MG261 Business Law II

for U2DD 2005

Printer Friendly

MG 261
U2DD05, Term V, Summer 2005 Bill Rickrich, Adjunct Senior Professor
Telephone numbers work 1-740-349-6220 home 1-740-366-6175
Email address:
June 10-12, June 24-26 05
Fridays 1700 -2245 hrs. and Sats./ Suns. 0800-1745 hrs.
DSCC, Columbus, Ohio
Prerequisites: MG 260
Credit hours: 3


The mission of Park University, an entrepreneurial institution of learning, is to provide access to academic excellence, which will prepare learners to think critically, communicate effectively and engage in lifelong learning while serving a global community.

Park University will be a renewed international leader in providing innovative educational opportunities for learners within the global society.

A continuation of the study of contracts, agency, employment, and negotiable instruments; comparison of social responsibility and legal aspects of selected issues.
The instructor’s educational philosophy is one of interactiveness based on readings, lecture, dialogue, case-studies and examinations.

1. Define the relationship between the American legal system and business. 2. Explain teh case law/hypothetical example format. 3. Discuss legal issues within the relevant format. 4. Arrive at rules of law and formulate those decisions in essay form.

* To give students an understanding of issues related to the performance and breach of contracts for the sale of goods. * To give students an understanding of issues related to negotiable instruments. * To examine the law of personal and real property.
* To afford the student an understanding of the issues pertaining to the liability of accountants and other professionals. * To examine legal issues related to the formation and operation of different forms of business


The student will be able to identify and distinguish among the major forms of business entities and to generally describe the differences in liability concerns for each form. One of the primary objectives of this course is to enable the student to assimilate the principals of law studied in this course and in Business Law I with the various forms of business entities that are studied. The student will be able to identify and describe major issues related to the law of personal property, real property, negotiable instruments and bailments. The student will be able to identify and will be able to distinguish among liability issues pertaining to accountants and other professionals who interface with business operations. This course is intended to embody the critical, civic and value literacies in the curriculum. A student with critical literacy will be able to gather, evaluate and communicate information effectively and to recognize varieties of problem solving strategies. A student with civic literacy will be able to see the complexity of social, political and economic systems and problems on a national scale and will be able to develop ways that would contribute to the solution of such problems through effective citizenship participation. A student with value literacy will be sensitive to value questions and will possess tools for analyzing value questions and testing these questions and the answers generated throughout his or her life.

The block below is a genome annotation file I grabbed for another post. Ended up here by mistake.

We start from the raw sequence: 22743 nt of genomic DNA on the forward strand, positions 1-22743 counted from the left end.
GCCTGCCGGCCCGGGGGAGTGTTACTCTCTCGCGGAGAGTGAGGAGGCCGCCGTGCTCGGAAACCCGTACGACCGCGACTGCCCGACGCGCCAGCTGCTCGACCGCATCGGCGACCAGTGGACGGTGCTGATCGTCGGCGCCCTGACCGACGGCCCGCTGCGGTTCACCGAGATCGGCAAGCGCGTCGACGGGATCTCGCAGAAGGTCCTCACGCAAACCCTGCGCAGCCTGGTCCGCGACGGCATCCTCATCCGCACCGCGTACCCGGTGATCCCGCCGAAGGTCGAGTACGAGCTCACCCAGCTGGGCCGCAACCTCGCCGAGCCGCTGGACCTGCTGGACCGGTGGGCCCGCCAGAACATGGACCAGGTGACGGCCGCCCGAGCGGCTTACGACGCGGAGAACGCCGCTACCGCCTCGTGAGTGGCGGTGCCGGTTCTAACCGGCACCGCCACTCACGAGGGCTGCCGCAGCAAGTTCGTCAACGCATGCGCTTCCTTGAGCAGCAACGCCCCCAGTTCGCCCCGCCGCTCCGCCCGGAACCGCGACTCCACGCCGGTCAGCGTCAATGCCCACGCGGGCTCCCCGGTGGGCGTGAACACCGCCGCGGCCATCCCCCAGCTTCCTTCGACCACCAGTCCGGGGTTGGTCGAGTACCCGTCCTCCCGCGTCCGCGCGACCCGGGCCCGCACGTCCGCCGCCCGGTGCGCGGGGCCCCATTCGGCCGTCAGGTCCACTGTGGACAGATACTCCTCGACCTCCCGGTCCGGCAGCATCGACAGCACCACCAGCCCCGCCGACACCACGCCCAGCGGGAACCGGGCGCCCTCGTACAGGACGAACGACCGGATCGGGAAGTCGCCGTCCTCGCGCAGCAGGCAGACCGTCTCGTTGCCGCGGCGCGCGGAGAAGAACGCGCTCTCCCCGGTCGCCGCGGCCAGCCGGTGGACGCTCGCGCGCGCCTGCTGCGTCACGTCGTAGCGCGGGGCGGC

Clarkson, Kenneth, et al., West’s Business Law, ninth edition, West Legal Studies in Business, 2004.

Additional material will be handed out in class by the instructor as required.

Students will make use of periodicals available in local, off-base libraries in order to find and read articles pertaining to current topics on the areas of the law covered in this course. Among the best sources of such material are The Wall Street Journal, Time, Newsweek, US News and World Report, and local newspapers. Relevant articles will be discussed in class on a regular basis. Students will also be encouraged to utilize the Internet to locate additional information and articles of interest.


Academic honesty is required of all members of a learning community. Hence, Park will not tolerate cheating or plagiarism on tests, examinations, papers or other course assignments. Students who engage in such dishonesty may be given failing grades or expelled from Park.


Plagiarism – the appropriation or imitation of the language or ideas of another person and presenting them as one’s original work – sometimes occurs through carelessness or ignorance. Students who are uncertain about proper documentation of sources should consult their instructors.